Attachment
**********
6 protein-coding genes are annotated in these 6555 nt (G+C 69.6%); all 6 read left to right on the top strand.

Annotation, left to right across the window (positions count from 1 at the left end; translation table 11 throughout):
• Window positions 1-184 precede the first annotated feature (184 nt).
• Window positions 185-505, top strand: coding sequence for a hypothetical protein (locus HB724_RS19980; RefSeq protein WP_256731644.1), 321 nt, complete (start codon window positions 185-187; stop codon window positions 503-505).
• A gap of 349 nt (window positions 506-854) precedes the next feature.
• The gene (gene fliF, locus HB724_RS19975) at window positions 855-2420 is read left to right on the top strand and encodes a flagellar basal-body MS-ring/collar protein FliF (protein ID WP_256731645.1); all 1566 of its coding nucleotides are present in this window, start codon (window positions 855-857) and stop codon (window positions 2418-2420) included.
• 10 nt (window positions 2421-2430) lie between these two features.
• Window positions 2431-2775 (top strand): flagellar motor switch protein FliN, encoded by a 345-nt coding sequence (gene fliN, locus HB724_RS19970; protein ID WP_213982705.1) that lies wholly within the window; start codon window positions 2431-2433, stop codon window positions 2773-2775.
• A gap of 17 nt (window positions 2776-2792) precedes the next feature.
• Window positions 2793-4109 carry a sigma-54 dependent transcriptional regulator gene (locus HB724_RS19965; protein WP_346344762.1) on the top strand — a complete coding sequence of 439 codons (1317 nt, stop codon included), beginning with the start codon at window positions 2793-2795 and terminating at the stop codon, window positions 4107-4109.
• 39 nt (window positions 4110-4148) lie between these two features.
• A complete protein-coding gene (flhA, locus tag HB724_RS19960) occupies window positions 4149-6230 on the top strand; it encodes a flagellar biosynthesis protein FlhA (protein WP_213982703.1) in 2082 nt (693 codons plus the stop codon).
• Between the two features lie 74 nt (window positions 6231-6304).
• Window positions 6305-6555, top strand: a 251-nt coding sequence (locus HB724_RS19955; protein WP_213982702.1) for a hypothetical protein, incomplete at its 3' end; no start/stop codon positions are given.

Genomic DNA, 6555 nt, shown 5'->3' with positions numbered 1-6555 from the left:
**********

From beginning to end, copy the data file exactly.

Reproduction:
6 protein-coding genes are annotated in these 6555 nt (G+C 69.6%); all 6 read left to right on the top strand.

Annotation, left to right across the window (positions count from 1 at the left end; translation table 11 throughout):
• Window positions 1-184 precede the first annotated feature (184 nt).
• Window positions 185-505, top strand: coding sequence for a hypothetical protein (locus HB724_RS19980; RefSeq protein WP_256731644.1), 321 nt, complete (start codon window positions 185-187; stop codon window positions 503-505).
• A gap of 349 nt (window positions 506-854) precedes the next feature.
• The gene (gene fliF, locus HB724_RS19975) at window positions 855-2420 is read left to right on the top strand and encodes a flagellar basal-body MS-ring/collar protein FliF (protein ID WP_256731645.1); all 1566 of its coding nucleotides are present in this window, start codon (window positions 855-857) and stop codon (window positions 2418-2420) included.
• 10 nt (window positions 2421-2430) lie between these two features.
• Window positions 2431-2775 (top strand): flagellar motor switch protein FliN, encoded by a 345-nt coding sequence (gene fliN, locus HB724_RS19970; protein ID WP_213982705.1) that lies wholly within the window; start codon window positions 2431-2433, stop codon window positions 2773-2775.
• A gap of 17 nt (window positions 2776-2792) precedes the next feature.
• Window positions 2793-4109 carry a sigma-54 dependent transcriptional regulator gene (locus HB724_RS19965; protein WP_346344762.1) on the top strand — a complete coding sequence of 439 codons (1317 nt, stop codon included), beginning with the start codon at window positions 2793-2795 and terminating at the stop codon, window positions 4107-4109.
• 39 nt (window positions 4110-4148) lie between these two features.
• A complete protein-coding gene (flhA, locus tag HB724_RS19960) occupies window positions 4149-6230 on the top strand; it encodes a flagellar biosynthesis protein FlhA (protein WP_213982703.1) in 2082 nt (693 codons plus the stop codon).
• Between the two features lie 74 nt (window positions 6231-6304).
• Window positions 6305-6555, top strand: a 251-nt coding sequence (locus HB724_RS19955; protein WP_213982702.1) for a hypothetical protein, incomplete at its 3' end; no start/stop codon positions are given.

Genomic DNA, 6555 nt, shown 5'->3' with positions numbered 1-6555 from the left: